Comments on Profile Post by TheoAllen

  1. Poryg
    Poryg
    I don't think the code was at fault, since JS is a high level language and as such has no ability to freeze your computer. There is only one exception, RAM overload. However, if you use windows 10, it will crash the app the moment it needs to free up RAM.
    Dec 5, 2018
    Marsigne likes this.
  2. Poryg
    Poryg
    Unless of course you mean the actual MV editor itself... Which would make more sense...
    Dec 5, 2018
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  3. TheoAllen
    TheoAllen
    I mean, I did something funny in main.js. Not sure if it's related. But maybe it also comes from overused RAM or whatnot. I also happened to own MV in steam version if that counted as another factor.
    Dec 5, 2018
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  4. TheoAllen
    TheoAllen
    Oh I mean the editor, during playtest.
    Dec 5, 2018
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  5. Poryg
    Poryg
    If you don't mind, send me the code?
    Dec 5, 2018
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  6. TheoAllen
    TheoAllen
    well sure
    Dec 5, 2018
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  7. Poryg
    Poryg
    Oh, if it's the editor, I think I can't help... :(
    Dec 5, 2018
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  8. TheoAllen
    TheoAllen
    It's okay I wasn't specifically asking for help lol.
    Dec 5, 2018
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  9. Poryg
    Poryg
    That script is suicide.
    Dec 5, 2018
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  10. TheoAllen
    TheoAllen
    Tell me about it.
    Dec 5, 2018
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  11. Poryg
    Poryg
    First of all, you flooded requestAnimationFrame with Scene_Example.prototype.updateEx. Then you also made a while true loop on window.onload, calling scene update. So you flooded BOTH synchronous AND asynchronous part of the engine with the same function, essentially freezing the engine, since it has no time to do anything else.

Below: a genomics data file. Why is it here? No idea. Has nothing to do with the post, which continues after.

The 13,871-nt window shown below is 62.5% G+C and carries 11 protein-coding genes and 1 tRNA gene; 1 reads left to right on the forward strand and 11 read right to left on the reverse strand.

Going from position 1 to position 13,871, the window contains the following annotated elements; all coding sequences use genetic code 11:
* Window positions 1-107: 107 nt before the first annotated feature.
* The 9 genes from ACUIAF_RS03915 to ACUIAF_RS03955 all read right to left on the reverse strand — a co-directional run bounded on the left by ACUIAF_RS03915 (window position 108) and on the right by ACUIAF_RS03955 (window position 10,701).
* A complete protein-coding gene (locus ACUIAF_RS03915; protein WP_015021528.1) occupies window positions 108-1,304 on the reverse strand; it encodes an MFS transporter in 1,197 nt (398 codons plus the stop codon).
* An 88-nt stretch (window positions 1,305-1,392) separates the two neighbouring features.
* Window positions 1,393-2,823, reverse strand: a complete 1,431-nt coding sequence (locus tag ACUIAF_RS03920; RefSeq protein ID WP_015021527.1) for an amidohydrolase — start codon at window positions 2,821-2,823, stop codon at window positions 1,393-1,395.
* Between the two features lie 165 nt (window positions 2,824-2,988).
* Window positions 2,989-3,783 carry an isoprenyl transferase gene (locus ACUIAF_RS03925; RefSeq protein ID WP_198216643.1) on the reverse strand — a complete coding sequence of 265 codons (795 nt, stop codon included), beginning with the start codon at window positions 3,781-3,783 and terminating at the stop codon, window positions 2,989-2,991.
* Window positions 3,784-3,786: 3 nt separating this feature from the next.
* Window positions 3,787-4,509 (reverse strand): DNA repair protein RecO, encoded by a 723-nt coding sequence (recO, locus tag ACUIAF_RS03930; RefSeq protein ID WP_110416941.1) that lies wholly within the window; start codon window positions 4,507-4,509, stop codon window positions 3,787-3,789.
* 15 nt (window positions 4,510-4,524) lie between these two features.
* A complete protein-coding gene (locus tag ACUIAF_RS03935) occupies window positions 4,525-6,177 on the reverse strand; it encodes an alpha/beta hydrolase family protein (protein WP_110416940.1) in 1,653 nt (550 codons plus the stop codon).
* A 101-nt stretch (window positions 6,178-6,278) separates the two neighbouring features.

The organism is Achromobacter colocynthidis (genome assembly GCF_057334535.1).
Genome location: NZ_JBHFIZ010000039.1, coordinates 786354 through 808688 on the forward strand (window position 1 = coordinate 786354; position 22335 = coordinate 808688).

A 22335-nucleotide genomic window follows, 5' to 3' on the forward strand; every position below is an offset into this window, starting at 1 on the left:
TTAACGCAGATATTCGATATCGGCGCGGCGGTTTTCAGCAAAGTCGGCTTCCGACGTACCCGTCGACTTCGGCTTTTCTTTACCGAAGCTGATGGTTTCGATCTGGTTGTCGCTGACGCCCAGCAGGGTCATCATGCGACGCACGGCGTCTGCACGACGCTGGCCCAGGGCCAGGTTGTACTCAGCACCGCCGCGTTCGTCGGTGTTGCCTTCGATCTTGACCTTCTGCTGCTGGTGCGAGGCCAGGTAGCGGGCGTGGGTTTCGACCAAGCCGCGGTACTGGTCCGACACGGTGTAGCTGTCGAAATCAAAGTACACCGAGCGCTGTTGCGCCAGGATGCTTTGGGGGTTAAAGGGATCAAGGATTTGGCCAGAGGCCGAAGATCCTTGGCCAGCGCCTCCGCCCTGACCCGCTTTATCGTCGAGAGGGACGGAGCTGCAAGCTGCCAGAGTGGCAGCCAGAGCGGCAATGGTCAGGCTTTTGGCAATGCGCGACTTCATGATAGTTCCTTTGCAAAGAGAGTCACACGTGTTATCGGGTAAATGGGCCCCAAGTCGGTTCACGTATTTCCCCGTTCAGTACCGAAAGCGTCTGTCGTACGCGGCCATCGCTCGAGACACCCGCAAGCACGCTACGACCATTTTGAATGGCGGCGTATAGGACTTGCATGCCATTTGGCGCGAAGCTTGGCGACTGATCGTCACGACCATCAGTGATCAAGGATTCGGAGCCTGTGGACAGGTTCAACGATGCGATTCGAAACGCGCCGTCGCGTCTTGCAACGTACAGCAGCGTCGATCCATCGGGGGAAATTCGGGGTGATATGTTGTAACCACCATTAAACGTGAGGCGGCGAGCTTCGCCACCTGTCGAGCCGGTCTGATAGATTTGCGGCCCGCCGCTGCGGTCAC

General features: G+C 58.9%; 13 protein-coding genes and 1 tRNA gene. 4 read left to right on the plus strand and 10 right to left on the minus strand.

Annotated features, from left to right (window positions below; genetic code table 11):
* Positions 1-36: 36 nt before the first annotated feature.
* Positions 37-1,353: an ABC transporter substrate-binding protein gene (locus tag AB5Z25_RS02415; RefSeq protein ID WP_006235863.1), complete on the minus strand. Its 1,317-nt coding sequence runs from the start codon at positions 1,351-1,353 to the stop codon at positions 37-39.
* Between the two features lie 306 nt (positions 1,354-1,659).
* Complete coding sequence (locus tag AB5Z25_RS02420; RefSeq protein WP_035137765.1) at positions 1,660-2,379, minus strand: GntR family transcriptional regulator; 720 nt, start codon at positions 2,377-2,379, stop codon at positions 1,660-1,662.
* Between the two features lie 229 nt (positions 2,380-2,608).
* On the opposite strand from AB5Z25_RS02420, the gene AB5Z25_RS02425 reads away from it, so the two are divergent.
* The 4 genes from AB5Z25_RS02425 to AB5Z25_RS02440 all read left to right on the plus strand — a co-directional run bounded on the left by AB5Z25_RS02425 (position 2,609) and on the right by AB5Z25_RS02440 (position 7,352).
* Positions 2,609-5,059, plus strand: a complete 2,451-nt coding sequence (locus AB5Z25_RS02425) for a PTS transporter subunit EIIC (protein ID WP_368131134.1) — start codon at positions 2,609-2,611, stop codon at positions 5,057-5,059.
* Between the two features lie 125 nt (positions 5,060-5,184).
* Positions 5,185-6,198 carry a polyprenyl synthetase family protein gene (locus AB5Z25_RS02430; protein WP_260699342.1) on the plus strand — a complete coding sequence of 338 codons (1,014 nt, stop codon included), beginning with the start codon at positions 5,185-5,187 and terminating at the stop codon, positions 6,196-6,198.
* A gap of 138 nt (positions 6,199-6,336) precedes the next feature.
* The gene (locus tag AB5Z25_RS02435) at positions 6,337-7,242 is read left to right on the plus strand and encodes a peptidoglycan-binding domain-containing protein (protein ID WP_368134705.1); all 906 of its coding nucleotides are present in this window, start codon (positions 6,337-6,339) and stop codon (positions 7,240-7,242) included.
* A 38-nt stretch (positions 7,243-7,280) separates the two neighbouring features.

Dec 5, 2018
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  12. TheoAllen
    TheoAllen
    My goal is simple. To display a sprite in the "blank canvas" without creating a new scene and push them in SceneManager to do the work. This probably better to be asked in learning js forum, though, I don't quite feel like to learn seriously rn.
    Dec 5, 2018
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  13. TheoAllen
    TheoAllen
    So it's like "what will be my least effort to display a sprite only by using main.js?"
    Dec 5, 2018
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  14. Poryg
    Poryg
    Then you shouldn't push the scene.update into a while(true) loop. RequestAnimationFrame will do the updating for you if you just rework the code a bit.
    Scene_Example.prototype.update = function () {
    //whatever code
    requestAnimationFrame (this.update.bind(this));
    }
    Dec 5, 2018
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  15. TheoAllen
    TheoAllen
    Can it create a program loop?
    Dec 5, 2018
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  16. Poryg
    Poryg
    Yes, it can. But you need to call the requestAnimationFrame inside the function you want to call continuously, not outside of it. The way you did it you call update billions of times per second and each of these updates will call requestAnimationFrame on updateEx, so in the end you have an endless surge of functions needed to be executed synchronously.
    Dec 5, 2018
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  17. TheoAllen
    TheoAllen
    I see, so it has to be a sort of recursive call. Honestly, it's kinda strange, then again I never really try to code a game in js.
    Dec 5, 2018
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  18. Poryg
    Poryg
    The way MV does it is, it calls SceneManager.update continuously (via requestAnimationFrame). This then calls SceneManager._scene.update, which then does what's necessary to update the scene, as well as Graphics.render (this._scene).
    Dec 5, 2018
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  19. Poryg
    Poryg